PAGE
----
This week, I posted on the new low hit by Sheriff Joe Arpaio, when he marched over 200 immigrant detainees shackled through the streets of Phoenix, Arizona. Today, the New York Times published an editorial calling on the new head of DHS, Janet Napolitano and the Federal Government to gain back control on an immigration enforcement system that has gone unchecked for much too long. I think its worthwhile to re-print the full piece here.
It has come to this: In Phoenix on Wednesday, more than 200 men in shackles and prison stripes were marched under armed guard past a gantlet of TV cameras to a tent prison encircled by an electric fence. They were inmates being sent to await deportation in a new immigrant detention camp minutes from the center of America’s fifth-largest city.
The judge, jury and exhibitioner of this degrading spectacle was the Maricopa County sheriff, Joe Arpaio, the publicity-obsessed star of a Fox reality show and the self-appointed scourge of illegal immigrants. Though he frequently and proudly insists that he answers to no one, except at election time, the sheriff is not an isolated rogue. As a participant in the federal policing program called 287(g), he is an official partner of the United States government in its warped crackdown on illegal immigration.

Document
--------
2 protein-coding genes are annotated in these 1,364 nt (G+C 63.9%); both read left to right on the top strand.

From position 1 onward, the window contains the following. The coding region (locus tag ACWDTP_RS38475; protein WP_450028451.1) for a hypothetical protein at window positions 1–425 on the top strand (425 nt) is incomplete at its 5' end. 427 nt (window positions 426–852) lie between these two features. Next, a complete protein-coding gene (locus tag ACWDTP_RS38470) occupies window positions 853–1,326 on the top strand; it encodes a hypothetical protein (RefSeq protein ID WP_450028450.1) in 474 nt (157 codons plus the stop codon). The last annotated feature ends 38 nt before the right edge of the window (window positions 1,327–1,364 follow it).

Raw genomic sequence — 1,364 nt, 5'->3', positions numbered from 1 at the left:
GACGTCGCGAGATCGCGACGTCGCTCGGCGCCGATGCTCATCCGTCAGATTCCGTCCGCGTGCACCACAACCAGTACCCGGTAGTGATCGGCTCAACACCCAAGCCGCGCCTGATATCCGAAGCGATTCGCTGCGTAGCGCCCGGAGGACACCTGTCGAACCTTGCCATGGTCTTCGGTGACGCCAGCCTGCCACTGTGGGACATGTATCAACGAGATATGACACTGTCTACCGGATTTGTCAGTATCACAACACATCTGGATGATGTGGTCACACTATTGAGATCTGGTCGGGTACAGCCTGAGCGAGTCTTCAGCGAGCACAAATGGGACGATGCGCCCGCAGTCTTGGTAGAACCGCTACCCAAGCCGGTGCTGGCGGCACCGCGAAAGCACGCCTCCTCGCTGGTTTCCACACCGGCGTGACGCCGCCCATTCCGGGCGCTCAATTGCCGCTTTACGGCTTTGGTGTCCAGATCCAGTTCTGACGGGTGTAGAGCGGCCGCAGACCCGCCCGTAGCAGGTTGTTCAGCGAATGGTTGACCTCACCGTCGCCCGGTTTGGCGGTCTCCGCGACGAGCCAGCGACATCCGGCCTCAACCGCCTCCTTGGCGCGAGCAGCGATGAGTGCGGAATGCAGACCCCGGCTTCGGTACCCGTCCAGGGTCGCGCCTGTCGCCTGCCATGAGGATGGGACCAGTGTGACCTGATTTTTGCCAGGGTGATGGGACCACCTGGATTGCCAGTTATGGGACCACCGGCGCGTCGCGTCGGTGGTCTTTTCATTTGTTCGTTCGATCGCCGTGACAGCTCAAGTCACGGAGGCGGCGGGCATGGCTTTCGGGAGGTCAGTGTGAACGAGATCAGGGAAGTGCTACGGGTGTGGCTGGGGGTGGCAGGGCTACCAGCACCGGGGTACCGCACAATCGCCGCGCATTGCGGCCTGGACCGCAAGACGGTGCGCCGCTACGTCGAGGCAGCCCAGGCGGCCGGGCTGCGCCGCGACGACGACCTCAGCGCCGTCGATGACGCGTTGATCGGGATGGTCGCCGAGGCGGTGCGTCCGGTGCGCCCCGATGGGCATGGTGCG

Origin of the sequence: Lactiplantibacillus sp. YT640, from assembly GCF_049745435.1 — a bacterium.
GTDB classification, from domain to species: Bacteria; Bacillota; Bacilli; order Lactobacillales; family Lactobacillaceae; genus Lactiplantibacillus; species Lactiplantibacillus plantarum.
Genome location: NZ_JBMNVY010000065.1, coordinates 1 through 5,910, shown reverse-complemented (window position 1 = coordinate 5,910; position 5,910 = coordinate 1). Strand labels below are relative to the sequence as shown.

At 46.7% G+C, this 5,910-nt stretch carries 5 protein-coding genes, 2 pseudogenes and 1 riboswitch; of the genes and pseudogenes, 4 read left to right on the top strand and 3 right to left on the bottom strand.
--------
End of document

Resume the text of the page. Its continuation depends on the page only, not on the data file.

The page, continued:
The immigration enforcement regime left by the Bush Administration is out of control. It is up to President Obama and the new secretary of homeland security, Janet Napolitano, to rein it in and clean it up. This applies not just to off-the-rails deputies like Sheriff Arpaio, but to the federal enforcement agencies themselves.
Immigration and Customs Enforcement and the Border Patrol have been shown in recent news accounts to be botching their jobs. Border Patrol agents in California have accused supervisors of setting arrest quotas for undocumented immigrants, and a recent Migration Policy Institute study showed that a much-touted campaign of raids against criminal fugitives was a failure. It netted mostly the maids and laborers who are no reasonable person’s idea of a national threat.
The burden of action is particularly high on Ms. Napolitano, who as Arizona’s governor handled Sheriff Arpaio with a gingerly caution that looked to some of his critics and victims as calculated and timid.
Ms. Napolitano, who is known as a serious and moderate voice on immigration, recently directed her agency to review its enforcement efforts, including looking at ways to expand the 287(g) program. Sheriff Arpaio is a powerful argument for doing just the opposite.
Now that she has left Arizona politics behind, Ms. Napolitano is free to prove this is not Arpaio’s America, where the mob rules and immigrants are subject to ritual humiliation. The country should expect no less.